When NOT to do team building

Two years into my facilitation career, I was invited to run a teambuilding session for a group of researchers who ‘weren’t getting on these days’. As an enthusiastic, rookie facilitator, I took the job on. Without asking questions or probing to find out what ‘not getting on’ meant. Let alone realising that ‘these days’ had been going on for five years!

Naively, I designed an interactive, action-packed teambuilding day full of icebreakers and self-disclosure exercises. The session was an epic fail. Why? Because this was a complex situation, involving years of conflict and team fragmentation. It was not something that could be sorted out in a day. All the clues were there during my needs analysis interview. Here are some of the red flags I missed.

‘It must be done ASAP. It’s an emergency’

The request for teambuilding was made two weeks before Christmas. Obviously, no planning had been done. Indeed, the manager claimed the teambuilding exercise was ‘urgent’. I should have enquired about what that meant! That way I wouldn’t have received a nasty surprise during the session. It turned out one member of the team had threatened to make a complaint about bullying. This had been ignored by the manager and blew up on the day. What did I learn? Don’t be bullied into handling ’emergencies’ without a full investigation into what created them.

‘Make sure you tell them…’

Ah. I hadn’t yet learned that poor leaders hire facilitators and coaches to deliver the messages they feel uncomfortable communicating themselves. In my scenario, the manager provided a long list of directives to pass on to her team. Most of these targeted inappropriate behaviours (which of course, could be construed as bullying). The manager wanted me to tell the team how to behave. When I suggested it will be wiser to involve the team in setting communication norms, the manager shook her head. She even told me they’d tried that before and it didn’t work. Looking back, I can see this was a clear sign trouble was brewing.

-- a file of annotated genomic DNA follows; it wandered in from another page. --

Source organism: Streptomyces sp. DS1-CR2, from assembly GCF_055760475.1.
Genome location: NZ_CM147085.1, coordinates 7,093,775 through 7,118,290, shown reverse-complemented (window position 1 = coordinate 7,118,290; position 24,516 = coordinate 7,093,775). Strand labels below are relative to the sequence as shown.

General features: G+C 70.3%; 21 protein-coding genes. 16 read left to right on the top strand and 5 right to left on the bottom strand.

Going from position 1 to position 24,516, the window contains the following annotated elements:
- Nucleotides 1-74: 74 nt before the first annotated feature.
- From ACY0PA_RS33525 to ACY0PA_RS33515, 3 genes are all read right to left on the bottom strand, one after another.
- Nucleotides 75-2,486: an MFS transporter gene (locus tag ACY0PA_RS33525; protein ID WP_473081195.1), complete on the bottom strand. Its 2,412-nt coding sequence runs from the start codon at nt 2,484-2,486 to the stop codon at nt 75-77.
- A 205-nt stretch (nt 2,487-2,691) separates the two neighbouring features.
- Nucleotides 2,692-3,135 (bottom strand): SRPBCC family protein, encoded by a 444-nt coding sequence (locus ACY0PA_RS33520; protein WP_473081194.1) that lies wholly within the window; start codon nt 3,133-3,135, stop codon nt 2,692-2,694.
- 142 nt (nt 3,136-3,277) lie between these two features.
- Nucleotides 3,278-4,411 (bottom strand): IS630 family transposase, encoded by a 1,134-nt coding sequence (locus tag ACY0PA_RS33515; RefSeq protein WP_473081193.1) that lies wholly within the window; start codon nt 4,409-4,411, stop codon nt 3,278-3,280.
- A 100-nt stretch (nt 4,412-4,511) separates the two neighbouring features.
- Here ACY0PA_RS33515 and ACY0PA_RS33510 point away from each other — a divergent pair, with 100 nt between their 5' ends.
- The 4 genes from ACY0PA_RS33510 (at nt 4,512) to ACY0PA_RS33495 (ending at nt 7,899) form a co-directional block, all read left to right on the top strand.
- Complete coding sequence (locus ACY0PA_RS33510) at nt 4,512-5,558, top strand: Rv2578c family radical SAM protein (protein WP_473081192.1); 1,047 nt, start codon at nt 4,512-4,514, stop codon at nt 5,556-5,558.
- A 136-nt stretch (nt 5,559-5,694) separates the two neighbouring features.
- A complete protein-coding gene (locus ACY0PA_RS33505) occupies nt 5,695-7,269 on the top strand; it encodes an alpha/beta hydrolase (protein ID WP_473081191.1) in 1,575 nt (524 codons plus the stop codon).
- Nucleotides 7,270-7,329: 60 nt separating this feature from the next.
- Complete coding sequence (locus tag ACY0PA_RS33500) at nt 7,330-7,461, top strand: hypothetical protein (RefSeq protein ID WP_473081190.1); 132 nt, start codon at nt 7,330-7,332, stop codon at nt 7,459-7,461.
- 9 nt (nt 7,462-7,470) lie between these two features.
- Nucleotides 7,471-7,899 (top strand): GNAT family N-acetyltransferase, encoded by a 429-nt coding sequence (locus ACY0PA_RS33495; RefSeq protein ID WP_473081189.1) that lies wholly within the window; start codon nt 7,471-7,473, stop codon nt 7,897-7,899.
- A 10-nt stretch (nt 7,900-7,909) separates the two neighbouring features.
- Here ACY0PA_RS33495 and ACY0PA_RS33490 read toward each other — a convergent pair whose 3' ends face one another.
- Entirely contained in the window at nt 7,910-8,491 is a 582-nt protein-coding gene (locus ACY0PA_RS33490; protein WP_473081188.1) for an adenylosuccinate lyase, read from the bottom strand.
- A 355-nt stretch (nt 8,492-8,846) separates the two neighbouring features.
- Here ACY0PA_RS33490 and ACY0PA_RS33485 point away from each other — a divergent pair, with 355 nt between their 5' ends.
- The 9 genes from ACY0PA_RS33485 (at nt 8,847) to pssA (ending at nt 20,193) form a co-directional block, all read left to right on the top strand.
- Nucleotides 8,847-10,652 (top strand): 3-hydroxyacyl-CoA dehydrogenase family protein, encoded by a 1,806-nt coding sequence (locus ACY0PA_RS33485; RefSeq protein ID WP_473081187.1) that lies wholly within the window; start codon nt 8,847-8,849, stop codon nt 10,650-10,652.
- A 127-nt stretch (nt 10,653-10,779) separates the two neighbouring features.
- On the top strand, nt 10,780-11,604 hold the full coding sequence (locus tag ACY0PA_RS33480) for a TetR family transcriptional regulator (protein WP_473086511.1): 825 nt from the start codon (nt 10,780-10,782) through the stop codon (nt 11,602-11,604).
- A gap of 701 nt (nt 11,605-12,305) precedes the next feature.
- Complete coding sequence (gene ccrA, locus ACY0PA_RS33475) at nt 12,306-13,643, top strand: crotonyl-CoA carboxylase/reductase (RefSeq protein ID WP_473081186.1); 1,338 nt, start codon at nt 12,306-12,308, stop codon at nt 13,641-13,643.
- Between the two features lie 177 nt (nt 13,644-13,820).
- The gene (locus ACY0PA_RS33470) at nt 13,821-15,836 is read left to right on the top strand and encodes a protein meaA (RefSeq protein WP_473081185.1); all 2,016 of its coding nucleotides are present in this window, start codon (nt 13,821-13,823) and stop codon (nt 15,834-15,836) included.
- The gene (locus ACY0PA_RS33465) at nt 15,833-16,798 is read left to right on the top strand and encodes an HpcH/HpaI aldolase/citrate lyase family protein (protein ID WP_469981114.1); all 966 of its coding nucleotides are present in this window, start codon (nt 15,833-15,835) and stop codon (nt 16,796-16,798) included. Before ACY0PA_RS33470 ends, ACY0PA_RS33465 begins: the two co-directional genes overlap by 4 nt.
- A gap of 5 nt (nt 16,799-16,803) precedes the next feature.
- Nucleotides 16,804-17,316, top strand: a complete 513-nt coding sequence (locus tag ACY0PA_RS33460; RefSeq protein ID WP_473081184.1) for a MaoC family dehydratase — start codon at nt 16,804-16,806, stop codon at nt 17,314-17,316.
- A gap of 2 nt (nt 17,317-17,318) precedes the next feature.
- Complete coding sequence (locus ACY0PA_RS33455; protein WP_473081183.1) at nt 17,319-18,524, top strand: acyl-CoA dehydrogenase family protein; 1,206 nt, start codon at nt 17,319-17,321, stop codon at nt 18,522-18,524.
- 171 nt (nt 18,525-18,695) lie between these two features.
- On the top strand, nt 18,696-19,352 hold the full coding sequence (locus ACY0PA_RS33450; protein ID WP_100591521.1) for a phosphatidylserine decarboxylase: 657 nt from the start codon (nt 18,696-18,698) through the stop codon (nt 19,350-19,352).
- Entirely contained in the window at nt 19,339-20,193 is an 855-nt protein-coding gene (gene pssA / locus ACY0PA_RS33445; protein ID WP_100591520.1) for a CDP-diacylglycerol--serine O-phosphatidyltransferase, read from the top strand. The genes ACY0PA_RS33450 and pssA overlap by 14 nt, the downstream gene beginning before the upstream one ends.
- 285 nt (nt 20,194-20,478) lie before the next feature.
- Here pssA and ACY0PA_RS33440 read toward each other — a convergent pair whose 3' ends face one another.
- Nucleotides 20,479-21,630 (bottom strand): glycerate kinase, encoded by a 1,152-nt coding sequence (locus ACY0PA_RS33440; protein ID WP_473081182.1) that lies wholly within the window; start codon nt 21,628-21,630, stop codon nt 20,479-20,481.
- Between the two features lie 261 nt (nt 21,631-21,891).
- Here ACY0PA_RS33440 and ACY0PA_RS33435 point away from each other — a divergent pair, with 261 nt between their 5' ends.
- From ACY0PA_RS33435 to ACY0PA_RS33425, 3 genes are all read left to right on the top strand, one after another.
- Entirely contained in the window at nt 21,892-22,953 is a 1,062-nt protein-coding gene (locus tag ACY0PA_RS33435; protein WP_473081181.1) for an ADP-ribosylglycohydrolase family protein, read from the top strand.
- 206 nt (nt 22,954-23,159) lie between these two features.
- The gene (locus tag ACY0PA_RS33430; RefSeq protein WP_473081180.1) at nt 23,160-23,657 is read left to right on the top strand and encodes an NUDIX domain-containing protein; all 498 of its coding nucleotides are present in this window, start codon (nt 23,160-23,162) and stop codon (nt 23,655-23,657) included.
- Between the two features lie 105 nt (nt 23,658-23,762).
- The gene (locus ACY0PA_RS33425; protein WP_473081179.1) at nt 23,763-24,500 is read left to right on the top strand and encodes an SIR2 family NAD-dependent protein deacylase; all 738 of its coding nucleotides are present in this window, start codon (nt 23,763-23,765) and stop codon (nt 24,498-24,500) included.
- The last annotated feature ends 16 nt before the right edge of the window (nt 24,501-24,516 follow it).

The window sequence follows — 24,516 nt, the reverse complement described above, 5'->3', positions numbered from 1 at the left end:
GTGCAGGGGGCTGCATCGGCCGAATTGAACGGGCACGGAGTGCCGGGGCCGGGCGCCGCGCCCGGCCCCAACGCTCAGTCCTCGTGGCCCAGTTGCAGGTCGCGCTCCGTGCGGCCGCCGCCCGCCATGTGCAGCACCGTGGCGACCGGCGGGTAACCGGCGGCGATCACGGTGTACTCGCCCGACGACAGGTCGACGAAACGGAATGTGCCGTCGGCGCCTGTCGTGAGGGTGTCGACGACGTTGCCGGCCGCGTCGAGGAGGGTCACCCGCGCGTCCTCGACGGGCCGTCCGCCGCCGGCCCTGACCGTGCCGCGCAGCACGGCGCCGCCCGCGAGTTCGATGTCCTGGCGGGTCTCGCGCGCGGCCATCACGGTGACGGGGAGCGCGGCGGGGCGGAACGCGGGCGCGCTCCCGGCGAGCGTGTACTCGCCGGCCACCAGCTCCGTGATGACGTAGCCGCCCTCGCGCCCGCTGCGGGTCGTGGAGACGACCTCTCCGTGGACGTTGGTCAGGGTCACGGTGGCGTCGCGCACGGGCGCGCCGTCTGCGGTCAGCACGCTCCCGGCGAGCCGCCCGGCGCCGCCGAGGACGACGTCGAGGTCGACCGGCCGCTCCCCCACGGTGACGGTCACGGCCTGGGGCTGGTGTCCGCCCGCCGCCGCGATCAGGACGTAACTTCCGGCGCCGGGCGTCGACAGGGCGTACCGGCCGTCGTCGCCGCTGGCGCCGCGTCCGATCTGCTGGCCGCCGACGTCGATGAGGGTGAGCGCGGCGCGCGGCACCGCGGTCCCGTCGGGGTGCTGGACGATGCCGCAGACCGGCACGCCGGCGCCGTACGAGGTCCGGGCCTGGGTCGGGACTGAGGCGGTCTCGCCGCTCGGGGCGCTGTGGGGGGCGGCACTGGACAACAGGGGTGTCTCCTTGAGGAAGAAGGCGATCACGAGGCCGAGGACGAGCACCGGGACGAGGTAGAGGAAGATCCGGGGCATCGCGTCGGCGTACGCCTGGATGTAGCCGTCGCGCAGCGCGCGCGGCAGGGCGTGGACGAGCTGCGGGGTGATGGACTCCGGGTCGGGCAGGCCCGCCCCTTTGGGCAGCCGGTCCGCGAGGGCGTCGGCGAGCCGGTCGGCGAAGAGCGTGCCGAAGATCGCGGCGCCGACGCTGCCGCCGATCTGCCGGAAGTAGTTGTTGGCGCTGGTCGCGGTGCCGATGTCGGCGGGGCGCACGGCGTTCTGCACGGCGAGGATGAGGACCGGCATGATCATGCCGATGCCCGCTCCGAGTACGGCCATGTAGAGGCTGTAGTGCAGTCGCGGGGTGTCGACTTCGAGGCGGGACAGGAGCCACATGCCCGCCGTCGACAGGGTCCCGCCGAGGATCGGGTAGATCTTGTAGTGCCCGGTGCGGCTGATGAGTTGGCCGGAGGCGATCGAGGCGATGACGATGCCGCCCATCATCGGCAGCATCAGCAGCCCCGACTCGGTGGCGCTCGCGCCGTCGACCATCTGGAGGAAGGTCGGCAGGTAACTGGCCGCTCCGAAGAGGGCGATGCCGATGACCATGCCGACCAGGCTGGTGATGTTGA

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‘Can you do it in half a day?’

This question usually comes from someone who has no idea what team building involves. That was very true in my scenario. I was told that heavy workloads and budget constraints limited the time available for the session. In my naïve eagerness to please, I failed to set boundaries. Indeed, I agreed to the half-day format and then tried to work out how to use accelerated learning to reap the desired results. It didn’t work.

‘All the conference rooms were booked…but we have a board room’

When I asked the manager to book a large, suitably ventilated room for the session, I was told this had been handled. It turned out this wasn’t true. The team was crammed into a poorly lit, overheated, stuffy boardroom. There was no room to do all my groovy accelerated learning activities – and barely room to breathe.

Fortunately, I am a much wiser facilitator these days. I now complete a full needs analysis before taking on team building gigs. Typically, this involves using positive psychology training models to design pre-session questionnaires and custom-designed group work processes. I involve team members in the needs analysis conversations and follow up. And most importantly, I listen for subtext when taking a manager’s initial brief. It’s often what is not said that reveals the true situation. By listening carefully, savvy facilitators can gather the information required to design robust interventions that will deliver positive results.

If you’d like to find out more about using positive psychology principles in your team building sessions, download Eleanor Shakiba’s free e-book, Positive Psychology Toolkit for HR and L&D Practitioners.


About the author: Eleanor Shakiba

Eleanor specialises in positive psychology and NLP. She works with HR and L&D teams create vibrant organisational cultures, by delivering training that makes a difference. Eleanor’s qualifications include degrees and diplomas in Social Anthropology, Positive Psychology, Counselling, Coaching, Adult Education and Neuro Linguistic Programming. Her passion is fostering the success of ‘positive deviants’ in the workplace. Download a copy of Eleanor’s free ebook Positive Psychology Toolkit for HR and L&D Practitioners.